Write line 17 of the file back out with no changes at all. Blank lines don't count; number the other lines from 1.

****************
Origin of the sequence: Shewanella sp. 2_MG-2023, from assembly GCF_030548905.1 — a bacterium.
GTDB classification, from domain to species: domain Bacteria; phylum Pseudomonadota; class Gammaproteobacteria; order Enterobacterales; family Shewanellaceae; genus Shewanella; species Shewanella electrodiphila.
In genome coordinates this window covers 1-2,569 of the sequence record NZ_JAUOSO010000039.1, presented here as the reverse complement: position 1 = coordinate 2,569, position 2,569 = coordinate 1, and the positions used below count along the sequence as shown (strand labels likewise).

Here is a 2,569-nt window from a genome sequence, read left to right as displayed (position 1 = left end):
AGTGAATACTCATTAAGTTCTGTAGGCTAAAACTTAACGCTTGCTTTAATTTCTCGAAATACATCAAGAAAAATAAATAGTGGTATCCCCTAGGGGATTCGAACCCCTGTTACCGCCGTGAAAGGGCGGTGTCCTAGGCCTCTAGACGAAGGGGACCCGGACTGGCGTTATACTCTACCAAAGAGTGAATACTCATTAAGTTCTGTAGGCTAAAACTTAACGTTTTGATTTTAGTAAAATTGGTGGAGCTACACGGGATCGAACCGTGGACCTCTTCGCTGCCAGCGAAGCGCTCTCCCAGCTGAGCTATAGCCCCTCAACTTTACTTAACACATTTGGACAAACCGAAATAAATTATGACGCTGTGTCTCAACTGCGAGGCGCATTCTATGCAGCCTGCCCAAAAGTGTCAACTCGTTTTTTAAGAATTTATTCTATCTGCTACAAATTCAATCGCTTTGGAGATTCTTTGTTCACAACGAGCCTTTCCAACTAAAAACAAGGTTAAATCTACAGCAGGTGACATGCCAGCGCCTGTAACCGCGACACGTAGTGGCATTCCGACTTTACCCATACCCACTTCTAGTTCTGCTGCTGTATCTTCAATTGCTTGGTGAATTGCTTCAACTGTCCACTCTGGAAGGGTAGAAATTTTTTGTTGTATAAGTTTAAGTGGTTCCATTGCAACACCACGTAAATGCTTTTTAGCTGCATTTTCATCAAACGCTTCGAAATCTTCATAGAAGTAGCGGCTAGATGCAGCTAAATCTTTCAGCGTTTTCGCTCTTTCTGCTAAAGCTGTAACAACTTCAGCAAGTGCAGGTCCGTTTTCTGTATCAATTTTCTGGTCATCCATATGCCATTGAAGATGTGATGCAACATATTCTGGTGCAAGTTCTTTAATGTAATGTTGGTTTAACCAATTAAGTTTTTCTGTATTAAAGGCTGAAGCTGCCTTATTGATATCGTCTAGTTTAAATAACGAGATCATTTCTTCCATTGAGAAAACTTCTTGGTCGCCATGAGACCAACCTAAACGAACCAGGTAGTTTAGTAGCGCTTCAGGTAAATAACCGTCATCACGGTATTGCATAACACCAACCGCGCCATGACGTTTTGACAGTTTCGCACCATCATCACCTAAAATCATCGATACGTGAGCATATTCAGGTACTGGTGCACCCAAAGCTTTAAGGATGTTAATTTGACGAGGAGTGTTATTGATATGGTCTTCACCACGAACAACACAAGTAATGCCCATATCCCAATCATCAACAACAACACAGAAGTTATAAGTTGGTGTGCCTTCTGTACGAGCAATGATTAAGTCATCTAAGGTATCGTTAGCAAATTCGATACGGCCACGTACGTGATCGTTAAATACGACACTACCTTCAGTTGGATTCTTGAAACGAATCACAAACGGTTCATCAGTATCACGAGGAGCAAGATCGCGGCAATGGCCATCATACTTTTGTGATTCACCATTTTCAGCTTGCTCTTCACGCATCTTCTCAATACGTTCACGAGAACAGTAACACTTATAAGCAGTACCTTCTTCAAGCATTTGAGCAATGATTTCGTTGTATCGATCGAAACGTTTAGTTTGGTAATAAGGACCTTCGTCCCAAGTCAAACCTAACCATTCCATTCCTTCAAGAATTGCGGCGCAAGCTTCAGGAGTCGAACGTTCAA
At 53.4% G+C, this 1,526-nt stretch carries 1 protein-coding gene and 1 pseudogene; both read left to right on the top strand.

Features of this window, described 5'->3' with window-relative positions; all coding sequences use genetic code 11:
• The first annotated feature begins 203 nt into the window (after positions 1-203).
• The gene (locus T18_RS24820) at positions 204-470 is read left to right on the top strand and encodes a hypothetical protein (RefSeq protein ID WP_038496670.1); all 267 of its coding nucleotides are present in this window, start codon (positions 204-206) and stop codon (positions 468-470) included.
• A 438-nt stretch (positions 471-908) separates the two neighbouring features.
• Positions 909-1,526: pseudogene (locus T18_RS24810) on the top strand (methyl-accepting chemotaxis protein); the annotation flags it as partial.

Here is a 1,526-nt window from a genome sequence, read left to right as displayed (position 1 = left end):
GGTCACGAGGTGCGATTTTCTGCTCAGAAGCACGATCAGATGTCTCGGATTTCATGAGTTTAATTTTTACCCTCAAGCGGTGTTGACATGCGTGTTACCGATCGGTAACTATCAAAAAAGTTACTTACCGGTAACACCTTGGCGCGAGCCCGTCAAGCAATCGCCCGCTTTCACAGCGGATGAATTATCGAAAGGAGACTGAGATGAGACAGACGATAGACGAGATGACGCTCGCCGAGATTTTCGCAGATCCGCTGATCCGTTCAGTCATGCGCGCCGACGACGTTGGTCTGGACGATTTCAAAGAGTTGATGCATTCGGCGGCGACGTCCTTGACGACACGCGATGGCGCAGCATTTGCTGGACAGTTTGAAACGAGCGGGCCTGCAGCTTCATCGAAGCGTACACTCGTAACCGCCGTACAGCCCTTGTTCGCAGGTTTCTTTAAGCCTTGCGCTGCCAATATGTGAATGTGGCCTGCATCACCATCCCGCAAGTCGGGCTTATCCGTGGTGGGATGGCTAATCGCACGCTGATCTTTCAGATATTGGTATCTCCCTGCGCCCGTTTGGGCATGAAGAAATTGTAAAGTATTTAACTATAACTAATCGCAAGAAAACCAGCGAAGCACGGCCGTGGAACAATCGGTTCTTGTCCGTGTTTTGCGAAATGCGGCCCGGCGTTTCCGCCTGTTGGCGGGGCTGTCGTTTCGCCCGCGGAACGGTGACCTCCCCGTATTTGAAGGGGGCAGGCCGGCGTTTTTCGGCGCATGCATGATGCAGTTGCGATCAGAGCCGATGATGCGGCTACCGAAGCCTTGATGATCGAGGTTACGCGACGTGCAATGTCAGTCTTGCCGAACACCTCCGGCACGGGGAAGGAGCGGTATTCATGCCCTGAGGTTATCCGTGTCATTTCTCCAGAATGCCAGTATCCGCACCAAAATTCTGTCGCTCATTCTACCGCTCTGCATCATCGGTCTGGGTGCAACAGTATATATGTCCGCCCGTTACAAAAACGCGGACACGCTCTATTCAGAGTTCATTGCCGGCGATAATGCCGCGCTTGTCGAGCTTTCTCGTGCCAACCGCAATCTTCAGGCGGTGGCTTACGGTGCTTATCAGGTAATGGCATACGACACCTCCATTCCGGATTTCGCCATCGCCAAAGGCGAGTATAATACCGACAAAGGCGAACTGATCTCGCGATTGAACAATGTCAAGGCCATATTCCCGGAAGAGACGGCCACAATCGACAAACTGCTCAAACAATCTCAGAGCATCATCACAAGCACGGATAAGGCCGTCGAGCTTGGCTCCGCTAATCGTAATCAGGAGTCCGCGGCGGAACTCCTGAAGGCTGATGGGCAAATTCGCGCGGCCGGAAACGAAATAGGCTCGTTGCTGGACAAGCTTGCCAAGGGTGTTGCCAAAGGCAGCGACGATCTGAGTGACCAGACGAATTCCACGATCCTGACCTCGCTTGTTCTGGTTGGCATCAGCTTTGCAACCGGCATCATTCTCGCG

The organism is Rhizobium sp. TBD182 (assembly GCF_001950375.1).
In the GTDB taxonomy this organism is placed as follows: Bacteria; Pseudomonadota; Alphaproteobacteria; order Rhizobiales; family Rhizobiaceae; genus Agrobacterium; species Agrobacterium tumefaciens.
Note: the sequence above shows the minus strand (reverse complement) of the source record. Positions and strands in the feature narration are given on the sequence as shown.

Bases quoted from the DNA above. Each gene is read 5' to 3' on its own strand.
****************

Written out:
Bases quoted from the DNA above. Each gene is read 5' to 3' on its own strand.